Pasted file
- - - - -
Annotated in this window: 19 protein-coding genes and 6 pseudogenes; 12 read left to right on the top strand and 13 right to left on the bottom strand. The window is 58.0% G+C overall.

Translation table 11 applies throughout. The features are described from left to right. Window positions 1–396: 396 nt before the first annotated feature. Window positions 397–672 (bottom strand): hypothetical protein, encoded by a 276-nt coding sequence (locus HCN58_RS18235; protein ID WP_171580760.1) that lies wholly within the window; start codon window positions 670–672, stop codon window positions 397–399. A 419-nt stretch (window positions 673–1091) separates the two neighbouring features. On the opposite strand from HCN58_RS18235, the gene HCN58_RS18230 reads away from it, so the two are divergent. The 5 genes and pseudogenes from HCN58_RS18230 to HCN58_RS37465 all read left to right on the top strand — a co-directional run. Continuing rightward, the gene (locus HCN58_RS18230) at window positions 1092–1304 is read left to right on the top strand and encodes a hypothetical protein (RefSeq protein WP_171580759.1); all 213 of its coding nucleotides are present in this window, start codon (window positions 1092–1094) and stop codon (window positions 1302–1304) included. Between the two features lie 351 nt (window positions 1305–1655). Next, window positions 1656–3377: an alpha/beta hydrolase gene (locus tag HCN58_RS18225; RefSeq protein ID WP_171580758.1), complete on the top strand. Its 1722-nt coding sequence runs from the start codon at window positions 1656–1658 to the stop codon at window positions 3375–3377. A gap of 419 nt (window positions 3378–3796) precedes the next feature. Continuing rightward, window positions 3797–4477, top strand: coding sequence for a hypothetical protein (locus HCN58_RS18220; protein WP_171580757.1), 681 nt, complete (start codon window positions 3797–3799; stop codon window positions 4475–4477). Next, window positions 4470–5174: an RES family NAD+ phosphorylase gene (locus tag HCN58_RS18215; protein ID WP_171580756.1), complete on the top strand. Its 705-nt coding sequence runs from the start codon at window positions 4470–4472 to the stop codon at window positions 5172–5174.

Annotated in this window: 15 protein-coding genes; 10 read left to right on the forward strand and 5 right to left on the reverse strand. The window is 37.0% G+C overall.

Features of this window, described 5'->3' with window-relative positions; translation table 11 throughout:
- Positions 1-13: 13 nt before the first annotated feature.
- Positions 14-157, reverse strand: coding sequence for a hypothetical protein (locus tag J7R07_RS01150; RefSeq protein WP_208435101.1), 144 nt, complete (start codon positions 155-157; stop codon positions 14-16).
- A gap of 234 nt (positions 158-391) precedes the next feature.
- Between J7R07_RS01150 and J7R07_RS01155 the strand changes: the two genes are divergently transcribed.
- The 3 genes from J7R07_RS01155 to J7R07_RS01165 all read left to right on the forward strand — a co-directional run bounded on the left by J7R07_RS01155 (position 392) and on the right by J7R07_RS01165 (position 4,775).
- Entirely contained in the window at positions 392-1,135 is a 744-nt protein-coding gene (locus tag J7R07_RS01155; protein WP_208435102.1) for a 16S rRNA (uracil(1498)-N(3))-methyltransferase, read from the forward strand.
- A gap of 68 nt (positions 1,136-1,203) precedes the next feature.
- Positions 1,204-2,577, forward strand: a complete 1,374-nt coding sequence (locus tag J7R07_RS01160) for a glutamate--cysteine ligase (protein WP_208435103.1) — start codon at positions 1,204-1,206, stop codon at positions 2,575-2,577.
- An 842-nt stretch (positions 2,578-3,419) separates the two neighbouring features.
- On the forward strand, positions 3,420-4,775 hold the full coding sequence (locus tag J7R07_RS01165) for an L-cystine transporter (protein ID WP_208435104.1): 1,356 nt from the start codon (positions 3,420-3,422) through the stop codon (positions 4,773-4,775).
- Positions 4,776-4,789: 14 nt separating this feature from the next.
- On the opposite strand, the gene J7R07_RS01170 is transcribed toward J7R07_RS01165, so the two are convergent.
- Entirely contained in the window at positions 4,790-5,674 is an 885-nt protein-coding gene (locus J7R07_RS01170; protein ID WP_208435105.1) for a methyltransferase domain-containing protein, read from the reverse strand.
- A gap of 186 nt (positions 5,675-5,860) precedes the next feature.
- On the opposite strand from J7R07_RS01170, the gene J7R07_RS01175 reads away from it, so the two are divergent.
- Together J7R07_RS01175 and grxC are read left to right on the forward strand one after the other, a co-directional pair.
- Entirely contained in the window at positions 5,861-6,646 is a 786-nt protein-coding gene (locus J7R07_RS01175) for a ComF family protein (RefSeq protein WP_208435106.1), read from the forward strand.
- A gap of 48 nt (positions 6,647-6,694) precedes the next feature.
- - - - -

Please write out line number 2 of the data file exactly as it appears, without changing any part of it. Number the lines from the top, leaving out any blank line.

Translation table 11 applies throughout. The features are described from left to right. Window positions 1–396: 396 nt before the first annotated feature. Window positions 397–672 (bottom strand): hypothetical protein, encoded by a 276-nt coding sequence (locus HCN58_RS18235; protein ID WP_171580760.1) that lies wholly within the window; start codon window positions 670–672, stop codon window positions 397–399. A 419-nt stretch (window positions 673–1091) separates the two neighbouring features. On the opposite strand from HCN58_RS18235, the gene HCN58_RS18230 reads away from it, so the two are divergent. The 5 genes and pseudogenes from HCN58_RS18230 to HCN58_RS37465 all read left to right on the top strand — a co-directional run. Continuing rightward, the gene (locus HCN58_RS18230) at window positions 1092–1304 is read left to right on the top strand and encodes a hypothetical protein (RefSeq protein WP_171580759.1); all 213 of its coding nucleotides are present in this window, start codon (window positions 1092–1094) and stop codon (window positions 1302–1304) included. Between the two features lie 351 nt (window positions 1305–1655). Next, window positions 1656–3377: an alpha/beta hydrolase gene (locus tag HCN58_RS18225; RefSeq protein ID WP_171580758.1), complete on the top strand. Its 1722-nt coding sequence runs from the start codon at window positions 1656–1658 to the stop codon at window positions 3375–3377. A gap of 419 nt (window positions 3378–3796) precedes the next feature. Continuing rightward, window positions 3797–4477, top strand: coding sequence for a hypothetical protein (locus HCN58_RS18220; protein WP_171580757.1), 681 nt, complete (start codon window positions 3797–3799; stop codon window positions 4475–4477). Next, window positions 4470–5174: an RES family NAD+ phosphorylase gene (locus tag HCN58_RS18215; protein ID WP_171580756.1), complete on the top strand. Its 705-nt coding sequence runs from the start codon at window positions 4470–4472 to the stop codon at window positions 5172–5174.